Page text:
the case studies and their different
interpretations by each theory. These phenomena
are: Phrase Structure and Complementation,
Grammatical Relations, Case, Passive
Constructions, WH Questions, Pronominals, and
Phonologically Null Syntactic Elements. The
authors draw on several of the syntactic
concepts mentioned in Chapter 2 to present
these case studies:
1) Phrase Structure and Complementation relies
on Constituency, Domain, Dependency, and
Adjacency, in the formation of phrases, the
choice of complements, and the relationship
between these elements.
2) Grammatical Relations is presented using
3) Case involves Constituency, Domain,
Dependency, and Function.
4) Passive Constructions include Dependency and
Function, and fall under Domain
5) WH Questions rely on Domain, Dependency, and
6) Pronominals or Pro-forms involve Dependency
and have Domain restrictions.
7) Phonologically Null Syntactic Elements rely
on Dependency and are subject to Domain
Depending on the particular theory of syntax,
each of these case studies is presented and
explained within that theory.
Part II Theories of Syntax
Each chapter, 4-7, is dedicated to one theory.
These are: Systematic Functional Grammar, the
Principles and Parameters Framework, Lexical
Functional Grammar, and the Minimalist Program.
They are presented in chronological order,
1960s to 1990s, to provide the reader with a
panoramic view of the on-going change within
the field. The authors start with a brief
history of each theory; then, they outline each
using the concepts and case studies, while
mentioning a few of the controversies within
In chapter 8, the authors re-examine the
problematic structures they previously
mentioned in chapter 1 and state whether each
theory could explain them or not. They conclude
that some questions are never answered; and if
they are, some answers are better than others.
In addition, syntactic theories are not the
sole criterion by which a language should be
studied. There are many factors involved in its
study, such as biology and psychology.
Comparing the four theories could be achieved
by taking four factors into consideration. One
is the aims of each theory. A second is the
generality of these aims. A third is whether
the theory utilizes the hypothetico-deductive
methodology or not. Last is the explicit nature
of the theory and its terminology.
The authors end the book by describing how
syntactic theories are locally-based depending
on the theorists working on them. Hallidayan
approaches are mainly in Australia, where
Michael Halliday works; Lexical Functional
Grammar is based at Stanford University, where
Joan Bresnan is; and Linguistic Inquiry,
published by MIT, where Noam Chomsky teaches,
is mainly dedicated to Chomskian framework.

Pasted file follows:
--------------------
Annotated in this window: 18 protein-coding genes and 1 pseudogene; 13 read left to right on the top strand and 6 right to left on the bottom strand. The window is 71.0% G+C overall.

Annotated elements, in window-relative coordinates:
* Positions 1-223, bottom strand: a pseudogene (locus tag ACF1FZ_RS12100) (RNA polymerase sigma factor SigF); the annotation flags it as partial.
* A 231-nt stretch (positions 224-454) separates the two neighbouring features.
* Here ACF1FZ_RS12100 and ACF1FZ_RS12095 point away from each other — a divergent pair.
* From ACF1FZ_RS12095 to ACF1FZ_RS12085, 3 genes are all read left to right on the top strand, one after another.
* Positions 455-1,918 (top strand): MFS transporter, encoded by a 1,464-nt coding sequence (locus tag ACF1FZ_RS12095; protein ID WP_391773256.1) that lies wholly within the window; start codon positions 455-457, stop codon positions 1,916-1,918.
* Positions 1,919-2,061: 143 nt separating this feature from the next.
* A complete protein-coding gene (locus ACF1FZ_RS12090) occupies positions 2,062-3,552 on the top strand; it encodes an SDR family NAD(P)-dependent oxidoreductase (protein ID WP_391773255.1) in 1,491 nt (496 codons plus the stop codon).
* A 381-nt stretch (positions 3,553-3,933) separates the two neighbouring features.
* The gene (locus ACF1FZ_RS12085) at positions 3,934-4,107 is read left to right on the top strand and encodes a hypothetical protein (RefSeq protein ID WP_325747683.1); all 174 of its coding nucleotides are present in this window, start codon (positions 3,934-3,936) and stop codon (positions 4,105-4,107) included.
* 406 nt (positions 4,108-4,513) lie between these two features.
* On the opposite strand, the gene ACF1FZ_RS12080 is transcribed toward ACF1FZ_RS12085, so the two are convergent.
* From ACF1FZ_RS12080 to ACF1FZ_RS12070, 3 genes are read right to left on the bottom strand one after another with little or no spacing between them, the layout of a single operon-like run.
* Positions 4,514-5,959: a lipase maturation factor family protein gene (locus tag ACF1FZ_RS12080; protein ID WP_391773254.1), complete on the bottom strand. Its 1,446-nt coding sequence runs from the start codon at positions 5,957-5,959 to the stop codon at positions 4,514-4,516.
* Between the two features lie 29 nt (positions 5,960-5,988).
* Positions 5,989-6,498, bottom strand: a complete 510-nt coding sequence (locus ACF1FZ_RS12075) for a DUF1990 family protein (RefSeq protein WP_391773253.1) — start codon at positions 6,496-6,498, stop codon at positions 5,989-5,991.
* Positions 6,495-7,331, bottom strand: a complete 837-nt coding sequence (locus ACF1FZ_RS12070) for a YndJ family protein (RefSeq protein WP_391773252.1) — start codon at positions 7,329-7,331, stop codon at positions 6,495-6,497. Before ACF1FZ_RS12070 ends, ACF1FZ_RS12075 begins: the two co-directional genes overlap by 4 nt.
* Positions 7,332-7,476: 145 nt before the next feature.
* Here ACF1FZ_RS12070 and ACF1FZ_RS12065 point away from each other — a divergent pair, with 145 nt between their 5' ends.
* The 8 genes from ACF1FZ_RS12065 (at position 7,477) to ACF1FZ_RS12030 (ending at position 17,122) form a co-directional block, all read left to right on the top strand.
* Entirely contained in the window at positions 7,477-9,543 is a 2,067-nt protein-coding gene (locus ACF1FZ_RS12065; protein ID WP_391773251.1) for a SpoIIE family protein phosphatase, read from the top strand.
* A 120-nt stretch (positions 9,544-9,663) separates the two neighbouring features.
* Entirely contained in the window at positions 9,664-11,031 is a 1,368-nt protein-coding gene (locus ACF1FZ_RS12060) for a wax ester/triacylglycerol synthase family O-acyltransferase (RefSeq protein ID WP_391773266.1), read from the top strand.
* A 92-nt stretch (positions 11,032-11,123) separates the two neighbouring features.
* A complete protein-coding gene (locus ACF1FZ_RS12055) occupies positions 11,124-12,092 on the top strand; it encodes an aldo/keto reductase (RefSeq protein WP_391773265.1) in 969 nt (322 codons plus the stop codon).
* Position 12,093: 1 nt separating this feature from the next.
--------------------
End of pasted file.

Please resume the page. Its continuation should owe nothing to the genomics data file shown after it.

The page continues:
Unlike Physics, for instance, these varied
disciplines rarely mingle and collaborations
are very few. This is attributed to the
relatively young age of syntactic theories,
where many are still developing.
The book is easy to read and flows logically.
In it, the authors give the reader a fresh view
on the study of syntax; the reasons for
studying it, and the methods to accomplish
that. They maintain that the book will not
delve into any controversies surrounding any
particular theory nor will it offer solutions
to any supposed weaknesses. They use examples
solely from English to generalize the concepts
and the case studies. Their proposed blueprint
could be applied to any language. The structure
of the middle chapters, 4-7, is unique. Each
chapter is repetitive in nature to give the
reader the prerogative to choose specific
chapters to read as stand-alones.
The book is not for a true beginner, someone
who does not know the basic concepts and common
definitions of syntax. To best use this book,
the reader needs to be familiar with basic
grammatical functions like subject, predicate,
and object; grammatical categories like noun,
verb, and preposition; phrase structures like
noun phrase and verb phrase; and the difference
between a main and a subordinate clause. In
addition, the book makes use of tree diagrams;
hence the ability to reading them is
The book suffers from many typos and
mis-numbered examples, which may cause some
confusion. For example, p3, 2nd line from the
bottom; p12, 9th line from the bottom; p26, 1st
line in 2.7; p33, 4th line in 3.2; the numbers
of examples 1, 2, and 3 in chapter 2 are
Nevertheless, the book has many redeeming
features. One is providing the reader, at the
end of each chapter including the preface, with
questions for revision, reflection, and
discussion, plus a list of books for further
reading and the references used. Another is
using one source for the examples, Lewis
Carroll’s “Alice’s Adventures in Wonderland.”
This way, the reader gets unified material for
the diverse theories to explain, which makes
comparing and contrasting them easier.
Carroll, L., Alice’s Adventures in Wonderland
(retrieved from http://sabian.org/alice_in_wonderland1.php)
(original publication date 1865).
ABOUT THE REVIEWER
Kariema El Touny has an MA from Women’s
College, Ain Shams University. Her interests
include (but are not limited to) Syntax, Arabic
Dialectology, Typology, and Theory
Construction. She has presented and published
her research on Cairene Arabic syntax within
the frameworks of the Minimalist Program and